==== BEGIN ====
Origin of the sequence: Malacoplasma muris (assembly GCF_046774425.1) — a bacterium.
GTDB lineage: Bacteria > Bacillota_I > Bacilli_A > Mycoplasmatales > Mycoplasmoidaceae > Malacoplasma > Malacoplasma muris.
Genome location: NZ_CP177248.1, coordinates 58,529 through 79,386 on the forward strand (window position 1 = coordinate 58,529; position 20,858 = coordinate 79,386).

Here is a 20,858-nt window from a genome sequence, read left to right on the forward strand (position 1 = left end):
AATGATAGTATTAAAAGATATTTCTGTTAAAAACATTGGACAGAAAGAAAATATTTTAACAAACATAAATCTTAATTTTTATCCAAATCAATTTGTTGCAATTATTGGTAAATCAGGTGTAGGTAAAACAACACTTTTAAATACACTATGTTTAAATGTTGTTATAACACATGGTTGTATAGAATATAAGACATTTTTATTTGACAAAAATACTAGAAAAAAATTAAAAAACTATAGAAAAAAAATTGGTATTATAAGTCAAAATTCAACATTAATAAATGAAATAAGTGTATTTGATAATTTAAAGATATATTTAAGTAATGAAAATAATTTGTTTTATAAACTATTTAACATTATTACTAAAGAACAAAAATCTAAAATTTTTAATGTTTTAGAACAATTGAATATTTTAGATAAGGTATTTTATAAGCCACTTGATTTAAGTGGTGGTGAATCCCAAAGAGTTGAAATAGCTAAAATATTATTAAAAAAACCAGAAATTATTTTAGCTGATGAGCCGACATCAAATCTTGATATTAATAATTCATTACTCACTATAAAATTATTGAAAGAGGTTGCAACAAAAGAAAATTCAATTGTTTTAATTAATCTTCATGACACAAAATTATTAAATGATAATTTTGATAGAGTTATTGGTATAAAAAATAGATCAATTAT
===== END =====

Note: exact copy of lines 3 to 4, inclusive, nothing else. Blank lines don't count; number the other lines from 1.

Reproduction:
Genome location: NZ_CP177248.1, coordinates 58,529 through 79,386 on the forward strand (window position 1 = coordinate 58,529; position 20,858 = coordinate 79,386).

Here is a 20,858-nt window from a genome sequence, read left to right on the forward strand (position 1 = left end):